The Great Escape

 

REG:              We could all sit around and wait to die, get depressed, watch the cancer eat us away.                                   Or we can try to make the most of what we’ve got left, and that’s what I intend to do.                                     I’ve never been up in a hot air balloon before, and nothing’s going to stop me today…

Synopsis.

Three people of different ages, from contrasting backgrounds, have been diagnosed. They work together, through play, to support themselves during terrible times. The stories they share are sometimes fantasy, sometimes based on famous real-life events. One day, in the hospice day-care room, using only the furniture and everyday items they have to hand, they re-enact the first Moon landing. Then, as Reg's strength begins to fail him, he has an idea; they decide to re-create one more story; the epic wartime adventure of The Great Escape...

At the root of each story is an heroic struggle against the odds.

Emily, a young student, is angry about her bowel cancer that is cheating her out of so much, Jennifer, in her 50's, through her Faith, 'beat' cancer once before, but now it has returned, and she is scared. Reg, in his 70's is determined not to let his disease win, if he can keep his brain active until his last breath then he will claim victory. The playfulness and invention they use to re-enact each story,  takes them out of themselves and for a moment at least, cures them of their cancer.

Background.

The Great Escape was inspired by my work using story-telling techniques with terminally ill cancer patients at a local hospice. For 17 years I led a weekly workshop there, meeting many inspirational people along the way. This play is a homage to the resilience of the human spirit and the power of the imagination. During the development of this script, I worked closely with medical staff at the hospice as well as patients who were living with this terrible disease. Through our sessions, I found that imagination, play and laughter can be vital tools in the battle against cancer.

The play was first written for a showcase event at the Lifelines Conference, an Arts and Health conference at Salisbury District Hospital in 2004. I wanted to explore some of the themes that came out of my work with the cancer patients that I had had the privilege of working with. 

During many sessions I witnessed the power of the imagination at work; people who arrived in states of physical weakness and blurred minds could be transformed in the space of an hour into vital, energetic and positive human beings with something to offer. I literally saw colour return to cheeks and sparkle to people's eyes. For me it became clear that invention and imagination is a powerful tool.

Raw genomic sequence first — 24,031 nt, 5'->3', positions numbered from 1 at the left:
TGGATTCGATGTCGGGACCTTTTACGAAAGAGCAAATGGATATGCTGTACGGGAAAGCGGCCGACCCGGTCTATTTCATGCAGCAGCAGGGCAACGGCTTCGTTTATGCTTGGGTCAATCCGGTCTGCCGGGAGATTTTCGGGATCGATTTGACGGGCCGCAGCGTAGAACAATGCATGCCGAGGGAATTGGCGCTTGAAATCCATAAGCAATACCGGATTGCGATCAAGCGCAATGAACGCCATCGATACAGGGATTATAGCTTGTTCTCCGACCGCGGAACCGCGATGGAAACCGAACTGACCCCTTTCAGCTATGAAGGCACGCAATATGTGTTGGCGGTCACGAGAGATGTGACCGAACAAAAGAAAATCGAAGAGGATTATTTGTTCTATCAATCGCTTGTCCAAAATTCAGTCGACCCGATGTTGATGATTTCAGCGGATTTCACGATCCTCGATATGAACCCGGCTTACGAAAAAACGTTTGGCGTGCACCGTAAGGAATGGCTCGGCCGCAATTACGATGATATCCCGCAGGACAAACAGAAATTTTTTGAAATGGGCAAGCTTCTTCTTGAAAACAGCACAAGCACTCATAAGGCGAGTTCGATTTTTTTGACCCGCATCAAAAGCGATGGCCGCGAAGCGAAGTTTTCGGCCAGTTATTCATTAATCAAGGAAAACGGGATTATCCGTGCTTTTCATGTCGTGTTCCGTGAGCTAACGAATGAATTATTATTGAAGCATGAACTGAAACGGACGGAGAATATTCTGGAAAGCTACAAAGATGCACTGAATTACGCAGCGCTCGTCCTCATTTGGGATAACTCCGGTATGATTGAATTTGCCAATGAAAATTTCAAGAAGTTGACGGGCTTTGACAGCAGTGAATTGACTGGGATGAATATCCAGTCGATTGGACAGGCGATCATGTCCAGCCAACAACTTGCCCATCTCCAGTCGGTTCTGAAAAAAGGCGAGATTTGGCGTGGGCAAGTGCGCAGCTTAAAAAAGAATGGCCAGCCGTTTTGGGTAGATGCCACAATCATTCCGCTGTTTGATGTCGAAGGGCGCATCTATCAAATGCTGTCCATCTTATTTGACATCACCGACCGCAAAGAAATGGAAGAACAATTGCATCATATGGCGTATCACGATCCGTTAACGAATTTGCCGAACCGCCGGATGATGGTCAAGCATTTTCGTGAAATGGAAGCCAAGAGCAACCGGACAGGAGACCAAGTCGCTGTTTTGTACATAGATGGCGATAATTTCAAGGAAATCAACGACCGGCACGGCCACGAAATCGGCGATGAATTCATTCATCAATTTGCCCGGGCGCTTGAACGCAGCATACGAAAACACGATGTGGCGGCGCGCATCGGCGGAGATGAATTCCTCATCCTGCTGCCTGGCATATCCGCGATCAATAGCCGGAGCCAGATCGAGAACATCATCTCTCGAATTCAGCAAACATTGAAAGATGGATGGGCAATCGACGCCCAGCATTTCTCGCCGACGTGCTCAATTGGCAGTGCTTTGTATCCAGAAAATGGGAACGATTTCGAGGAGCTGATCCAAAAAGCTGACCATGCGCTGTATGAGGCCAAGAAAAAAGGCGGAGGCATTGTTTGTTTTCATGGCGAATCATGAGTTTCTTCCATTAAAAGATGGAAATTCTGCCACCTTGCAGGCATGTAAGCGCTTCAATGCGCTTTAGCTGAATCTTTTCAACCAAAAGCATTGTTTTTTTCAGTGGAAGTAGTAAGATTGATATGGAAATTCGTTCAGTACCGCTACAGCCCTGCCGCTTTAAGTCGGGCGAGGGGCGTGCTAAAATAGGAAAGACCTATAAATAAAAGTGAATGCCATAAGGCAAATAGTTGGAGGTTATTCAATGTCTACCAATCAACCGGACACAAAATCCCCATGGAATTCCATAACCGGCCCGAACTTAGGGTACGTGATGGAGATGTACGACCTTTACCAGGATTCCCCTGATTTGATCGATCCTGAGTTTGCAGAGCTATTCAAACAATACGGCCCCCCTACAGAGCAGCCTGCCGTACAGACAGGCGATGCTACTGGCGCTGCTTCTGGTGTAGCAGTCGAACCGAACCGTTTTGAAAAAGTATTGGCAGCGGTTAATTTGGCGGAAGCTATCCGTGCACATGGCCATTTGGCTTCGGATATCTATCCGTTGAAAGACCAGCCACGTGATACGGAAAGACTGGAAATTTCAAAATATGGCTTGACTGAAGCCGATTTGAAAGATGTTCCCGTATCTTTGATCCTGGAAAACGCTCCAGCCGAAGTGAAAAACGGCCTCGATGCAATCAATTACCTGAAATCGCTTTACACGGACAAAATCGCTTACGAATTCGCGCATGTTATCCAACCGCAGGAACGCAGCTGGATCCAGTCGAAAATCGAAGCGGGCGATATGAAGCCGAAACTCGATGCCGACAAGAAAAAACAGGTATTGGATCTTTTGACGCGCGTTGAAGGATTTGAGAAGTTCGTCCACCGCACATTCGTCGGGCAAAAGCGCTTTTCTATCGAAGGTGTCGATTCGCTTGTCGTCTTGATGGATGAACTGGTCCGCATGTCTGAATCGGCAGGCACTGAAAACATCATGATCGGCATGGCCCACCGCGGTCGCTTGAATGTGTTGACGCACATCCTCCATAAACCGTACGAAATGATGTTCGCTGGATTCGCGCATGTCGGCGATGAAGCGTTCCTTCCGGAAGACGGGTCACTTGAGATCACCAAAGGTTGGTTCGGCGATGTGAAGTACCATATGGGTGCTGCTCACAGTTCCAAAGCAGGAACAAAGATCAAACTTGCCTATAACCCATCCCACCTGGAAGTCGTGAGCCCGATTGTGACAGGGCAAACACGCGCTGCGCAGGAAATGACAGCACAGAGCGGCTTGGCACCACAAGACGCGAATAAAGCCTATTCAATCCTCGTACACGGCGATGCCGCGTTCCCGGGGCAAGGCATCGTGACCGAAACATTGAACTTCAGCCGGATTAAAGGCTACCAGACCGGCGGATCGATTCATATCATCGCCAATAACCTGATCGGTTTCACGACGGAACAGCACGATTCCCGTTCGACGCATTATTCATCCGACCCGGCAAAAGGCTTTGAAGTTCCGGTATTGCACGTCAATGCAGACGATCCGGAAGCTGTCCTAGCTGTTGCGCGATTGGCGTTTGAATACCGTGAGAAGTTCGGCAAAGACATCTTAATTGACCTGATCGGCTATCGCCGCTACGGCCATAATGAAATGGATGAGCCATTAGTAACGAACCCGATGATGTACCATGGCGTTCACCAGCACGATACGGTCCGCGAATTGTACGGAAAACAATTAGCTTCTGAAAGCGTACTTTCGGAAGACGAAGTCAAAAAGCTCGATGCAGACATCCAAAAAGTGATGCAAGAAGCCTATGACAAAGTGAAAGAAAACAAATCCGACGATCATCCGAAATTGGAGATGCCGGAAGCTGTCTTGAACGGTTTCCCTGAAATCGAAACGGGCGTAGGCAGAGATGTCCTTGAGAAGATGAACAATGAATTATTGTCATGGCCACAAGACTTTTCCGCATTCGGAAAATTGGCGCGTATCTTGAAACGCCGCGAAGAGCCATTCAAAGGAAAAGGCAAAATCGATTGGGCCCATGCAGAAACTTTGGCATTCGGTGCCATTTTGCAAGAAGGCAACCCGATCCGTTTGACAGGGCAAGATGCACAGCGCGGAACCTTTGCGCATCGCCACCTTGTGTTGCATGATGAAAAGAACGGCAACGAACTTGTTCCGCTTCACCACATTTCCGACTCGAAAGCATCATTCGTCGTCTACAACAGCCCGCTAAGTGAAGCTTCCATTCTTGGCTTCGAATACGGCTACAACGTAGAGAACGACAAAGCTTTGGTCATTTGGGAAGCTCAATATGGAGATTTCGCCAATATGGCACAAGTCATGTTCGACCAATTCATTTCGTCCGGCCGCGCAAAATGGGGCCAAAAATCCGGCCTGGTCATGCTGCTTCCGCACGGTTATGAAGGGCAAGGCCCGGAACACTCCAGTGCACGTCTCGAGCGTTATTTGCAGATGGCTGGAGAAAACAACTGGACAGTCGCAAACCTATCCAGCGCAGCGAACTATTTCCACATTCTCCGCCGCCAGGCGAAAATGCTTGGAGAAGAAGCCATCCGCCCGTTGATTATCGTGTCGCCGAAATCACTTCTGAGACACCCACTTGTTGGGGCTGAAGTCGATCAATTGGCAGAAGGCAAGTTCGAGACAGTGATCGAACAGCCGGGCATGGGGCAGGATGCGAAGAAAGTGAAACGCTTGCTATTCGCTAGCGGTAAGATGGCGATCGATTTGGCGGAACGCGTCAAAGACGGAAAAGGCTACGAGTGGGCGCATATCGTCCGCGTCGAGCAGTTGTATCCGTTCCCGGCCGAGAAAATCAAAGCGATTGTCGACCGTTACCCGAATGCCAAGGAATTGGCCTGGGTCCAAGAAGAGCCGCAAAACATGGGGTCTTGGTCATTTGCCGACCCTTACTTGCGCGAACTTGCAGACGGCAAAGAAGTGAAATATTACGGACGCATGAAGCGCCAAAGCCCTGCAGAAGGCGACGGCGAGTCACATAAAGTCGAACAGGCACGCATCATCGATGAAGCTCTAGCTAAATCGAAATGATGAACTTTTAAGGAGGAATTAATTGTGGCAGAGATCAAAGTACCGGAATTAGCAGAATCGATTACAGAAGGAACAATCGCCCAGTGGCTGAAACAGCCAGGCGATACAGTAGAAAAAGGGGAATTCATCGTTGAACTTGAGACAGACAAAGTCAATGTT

Too often people with illness, physical or mental, and those around them, can become understandably preoccupied with the negative side of the 'condition', in many ways there is a sense of 'giving in'; the world of treatments and diagnosis can be so alien to the average person and in the face of this great 'unknown' it is easy to lose oneself. People become focused on the daily routine of drugs and their side effects. Physical pain is so all-consuming and the threat of death and loss grows. It is easy for people to feel powerless in this situation. Life becomes an ordeal of coping with the illness and dealing with the fears and sadness of loved ones as well as personal fears. It is not surprising that people can feel lost.

The simple act of 'making things up', playing and using ones imagination is something that some people lose early in life. Silly games get left in the playground as adult life takes over. But the therapeutic benefits of storytelling and play can be astounding. Through these workshops, people are encouraged to explore their imaginations in a way that they may not have done for years. There is a lot of laughter, a lot of strong group support. This is a 'safe' space where any idea is encouraged, any silly story celebrated.

And it's not all about silliness. Over the years the group has created a lot serious work too; poetry, short stories, radio programmes, art, but most of all plays. Short scenes or full length shows, writing and performing, the group takes on any challenge with gusto.

As with the characters in The Great Escape, while they are in the 'moment' of the play, or the 'moment' of creativity, those people do not have cancer; they are free and they can smile...

An homage to the resilience of the human spirit and the power of the imagination.

David Haworth Theatre Maker .
 

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